sions of the bill as it passed the Senate are retained in the bill as
it comes before the Senate now in the conference report and ex-
actly, so far as concerns the provision establishing a Federal
court, as it passed the Senate of the United States.

If the Senator is very anxious for a little time, I wish to inquire
whether a couple of hours would be all that is necessary for the
Senator, or would he want a longer time to look over the two bills?
Mr. BACON.   Mr. President --
Mr. CULLOM.   I desire to say before that is done --
Mr. BACON.   I think the same course ought to be punned in
this matter that is pursued ordinarily, that we ought to have this
measure printed in a way that we can conveniently compare the
Mr. CULLOM.   I was going to say you can get bills now, if
you desire them, with the Senate bill all stricken out, lines drawn
through its text, but still you can read exactly what the provisions
are.   There are plenty of those bills which can be secured at any
Mr. BACON.   The Senator will pardon me.
Mr.   CULLOM.   It is very difficult to print this report - be-
cause that is what it is now - in any other way than it is printed,
because it is a substitute, and the substitute was acted upon by
the conferees, and all the amendments that are in the substitute
were concurred in by the conferees of the two Houses.    I can
hardly see how you can print the bill so as to give any more light
upon the subject than you can get now than by getting the Sen-
ate bill as amended by the House, striking out all after the en-
acting clause and inserting the House bill, except that yon want
to get the amendments to the substitute which passed the House,
because the conferees have amended that measure.
The PRESIDENT pro tempore.   The Chair desires to call the
attention of the Senator from Illinois to the last amendment -
Section 104, line 3, after the word "section." strike out the word "fifty-
two," and insert in lieu thereof "fifty-three."
It is clearly a mistake.
Mr. CULLOM.   Yes.
The PRESIDENT pro tempore.   The Chair knows of no way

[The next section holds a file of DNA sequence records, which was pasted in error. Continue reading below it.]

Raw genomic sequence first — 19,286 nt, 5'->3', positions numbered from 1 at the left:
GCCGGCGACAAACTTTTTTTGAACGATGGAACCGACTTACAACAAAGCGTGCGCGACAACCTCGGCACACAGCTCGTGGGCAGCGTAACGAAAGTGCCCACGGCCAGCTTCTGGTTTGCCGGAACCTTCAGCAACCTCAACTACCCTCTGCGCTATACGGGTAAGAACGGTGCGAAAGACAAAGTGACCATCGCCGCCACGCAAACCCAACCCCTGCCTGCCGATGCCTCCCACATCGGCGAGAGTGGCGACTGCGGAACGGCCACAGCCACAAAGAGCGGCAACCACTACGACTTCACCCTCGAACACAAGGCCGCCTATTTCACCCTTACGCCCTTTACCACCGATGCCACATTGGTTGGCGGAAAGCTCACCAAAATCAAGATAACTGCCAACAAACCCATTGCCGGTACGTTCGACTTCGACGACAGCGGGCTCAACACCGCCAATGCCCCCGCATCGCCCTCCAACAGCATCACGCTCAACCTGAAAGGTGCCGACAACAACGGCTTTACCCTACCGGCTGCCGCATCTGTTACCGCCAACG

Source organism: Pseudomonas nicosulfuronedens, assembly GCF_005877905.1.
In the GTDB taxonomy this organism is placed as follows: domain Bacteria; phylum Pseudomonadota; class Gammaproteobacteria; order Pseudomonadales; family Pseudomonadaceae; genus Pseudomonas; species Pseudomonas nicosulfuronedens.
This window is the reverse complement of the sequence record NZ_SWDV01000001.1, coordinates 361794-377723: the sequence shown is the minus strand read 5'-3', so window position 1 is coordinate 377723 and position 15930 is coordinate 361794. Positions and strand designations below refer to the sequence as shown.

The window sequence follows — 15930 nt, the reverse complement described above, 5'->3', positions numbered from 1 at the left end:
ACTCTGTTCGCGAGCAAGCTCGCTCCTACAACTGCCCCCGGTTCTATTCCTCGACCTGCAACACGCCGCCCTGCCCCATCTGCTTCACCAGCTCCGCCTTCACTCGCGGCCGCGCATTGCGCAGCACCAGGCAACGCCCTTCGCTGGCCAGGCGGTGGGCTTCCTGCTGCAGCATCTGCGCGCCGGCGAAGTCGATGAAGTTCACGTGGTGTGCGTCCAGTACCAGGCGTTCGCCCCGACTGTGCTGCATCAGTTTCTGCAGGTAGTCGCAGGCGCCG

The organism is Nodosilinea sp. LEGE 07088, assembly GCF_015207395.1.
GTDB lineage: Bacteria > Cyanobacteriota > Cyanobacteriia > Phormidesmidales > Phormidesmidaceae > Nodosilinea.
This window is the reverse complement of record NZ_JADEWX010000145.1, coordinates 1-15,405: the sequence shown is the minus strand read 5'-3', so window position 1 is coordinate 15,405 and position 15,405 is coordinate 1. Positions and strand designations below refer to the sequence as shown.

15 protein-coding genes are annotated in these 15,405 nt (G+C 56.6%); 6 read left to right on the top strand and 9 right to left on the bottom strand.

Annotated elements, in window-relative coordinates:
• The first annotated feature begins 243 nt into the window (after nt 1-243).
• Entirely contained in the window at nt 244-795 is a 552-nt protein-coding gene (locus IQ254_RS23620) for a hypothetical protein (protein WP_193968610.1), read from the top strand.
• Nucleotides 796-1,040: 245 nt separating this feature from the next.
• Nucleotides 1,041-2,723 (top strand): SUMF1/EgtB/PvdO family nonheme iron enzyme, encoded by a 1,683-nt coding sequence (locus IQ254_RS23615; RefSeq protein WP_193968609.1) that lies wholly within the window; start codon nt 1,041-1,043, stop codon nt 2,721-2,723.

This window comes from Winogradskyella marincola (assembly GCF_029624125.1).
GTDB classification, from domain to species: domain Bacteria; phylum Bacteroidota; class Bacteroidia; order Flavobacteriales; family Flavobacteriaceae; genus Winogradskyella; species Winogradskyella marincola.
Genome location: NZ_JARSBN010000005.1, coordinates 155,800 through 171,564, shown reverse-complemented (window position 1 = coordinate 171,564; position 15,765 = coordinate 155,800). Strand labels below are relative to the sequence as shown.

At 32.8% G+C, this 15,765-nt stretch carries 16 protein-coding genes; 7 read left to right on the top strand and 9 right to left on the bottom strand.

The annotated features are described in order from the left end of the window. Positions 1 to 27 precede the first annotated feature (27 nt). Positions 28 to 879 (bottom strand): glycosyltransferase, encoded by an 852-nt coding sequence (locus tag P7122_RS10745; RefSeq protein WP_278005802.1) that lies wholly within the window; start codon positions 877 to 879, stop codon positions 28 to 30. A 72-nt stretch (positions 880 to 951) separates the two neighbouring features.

in which it can be remedied except by the Senator withdrawing
the report and having the committee of conference amend it.
There is no other way of which the Chair knows.
Mr. CULLOM.   I think the conferees on the part of the Senate
regarded that as a mistake in writing "three" instead of "two."
The PRESIDENT pro tempore.   It appears very clearly in both
reports, House and Senate, to have been a deliberate striking out
of "fifty-two" and inserting "fifty-three."   A report of a confer-
ence committee can not be amended, and the Chair knows of no
way except for the Senator to withdraw the report and have the
conferees correct it.
Mr. CULLOM.   I am fully aware that an ordinary error can
not be changed by any one of the conferees without the consent
of all, but I regarded this, and I think my colleague on the con-
ference committee thought so, too, as a sort of clerical mistake,
which might be corrected without referring it back.   But if the
Chair thinks differently, of course we will act accordingly.   It
was a mistake on the part of the clerk.
Mr. BACON.   As the report is not to be considered now, I
should like to ask the Senator from Illinois whether it is not prac-
ticable in the interim to have the bill so printed that we can tell
in what particulars changes have been made without having to
take the two bills and read them paragraph by paragraph.
Mr. CULLOM.   How would the Senator suggest that it be
printed so that it would be any plainer than it is now, with the
bill as it passed the Senate before him?
Mr. BACON.   I do not know how I can better answer the Sen-
ator than to refer to the suggestion which he made to me.   The
Senator asked me whether or not two hours would be sufficient
for me to take these two bills and retire to some secluded spot and
compare them.   If I did so, that would not be information for the
balance of the Senate.   There are other Senators here as well as
I who want to have this information.   I am not asking it for
myself alone.
Mr. CULLOM.   I understand.
Mr. BACON.   And it ought to be put in shape where the Senate
will be advised of the changes which are made.   We want to know
two things.   We want to know, in the first place, what changes
the House bill makes in the Senate bill.   That does not appear by
any printed document we have here, except we have the printed
Senate bill and we have the printed House bill, the one to be com-
pared with the other.   The other thing we want to know is this:
After the House, by means of a substitute, has amended the Sen-
ate proposition, in what particulars has the conference committee
changed the two propositions?
Mr. CULLOM.   That is shown in the bill which the Senator
has before him.
Mr. BACON.   I understand that thoroughly.
Mr. CULLOM.   Then why. do you ask the question?
Mr. BACON.   I am not asking the question.   I am stating
what is the issue we have to make.  I say there are two things
upon which we are to be informed when we come to pass upon
this question.   We have the amendments proposed by the confer-
ence committee to the House substitute, but there is nothing there